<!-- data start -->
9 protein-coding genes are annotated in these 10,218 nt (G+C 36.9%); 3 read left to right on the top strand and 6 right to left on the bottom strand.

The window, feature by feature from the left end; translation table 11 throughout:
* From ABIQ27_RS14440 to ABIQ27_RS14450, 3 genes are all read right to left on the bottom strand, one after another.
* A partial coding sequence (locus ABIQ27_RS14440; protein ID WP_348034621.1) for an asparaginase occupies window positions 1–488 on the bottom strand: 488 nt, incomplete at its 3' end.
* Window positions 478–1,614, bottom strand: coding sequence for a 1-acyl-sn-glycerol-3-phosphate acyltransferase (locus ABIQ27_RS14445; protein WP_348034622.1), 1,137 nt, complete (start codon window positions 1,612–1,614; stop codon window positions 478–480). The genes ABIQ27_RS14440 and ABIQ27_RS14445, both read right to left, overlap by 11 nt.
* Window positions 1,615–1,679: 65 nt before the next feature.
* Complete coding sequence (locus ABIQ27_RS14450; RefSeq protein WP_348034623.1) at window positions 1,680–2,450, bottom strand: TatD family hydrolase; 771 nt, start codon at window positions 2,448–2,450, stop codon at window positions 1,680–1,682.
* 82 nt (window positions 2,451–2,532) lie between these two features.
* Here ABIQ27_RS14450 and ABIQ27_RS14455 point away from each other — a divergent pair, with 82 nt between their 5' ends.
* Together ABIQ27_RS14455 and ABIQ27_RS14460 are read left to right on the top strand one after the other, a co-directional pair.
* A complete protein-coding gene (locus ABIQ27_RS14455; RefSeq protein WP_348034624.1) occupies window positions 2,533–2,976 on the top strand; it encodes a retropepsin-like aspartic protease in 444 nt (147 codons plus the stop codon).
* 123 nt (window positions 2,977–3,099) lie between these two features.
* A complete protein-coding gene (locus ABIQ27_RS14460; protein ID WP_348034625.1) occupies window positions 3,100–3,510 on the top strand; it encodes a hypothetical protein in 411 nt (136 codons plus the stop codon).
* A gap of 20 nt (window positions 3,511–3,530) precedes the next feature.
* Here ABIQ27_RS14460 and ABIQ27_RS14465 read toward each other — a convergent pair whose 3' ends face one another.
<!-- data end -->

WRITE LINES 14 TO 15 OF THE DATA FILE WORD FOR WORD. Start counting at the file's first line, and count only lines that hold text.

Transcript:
* A gap of 20 nt (window positions 3,511–3,530) precedes the next feature.
* Here ABIQ27_RS14460 and ABIQ27_RS14465 read toward each other — a convergent pair whose 3' ends face one another.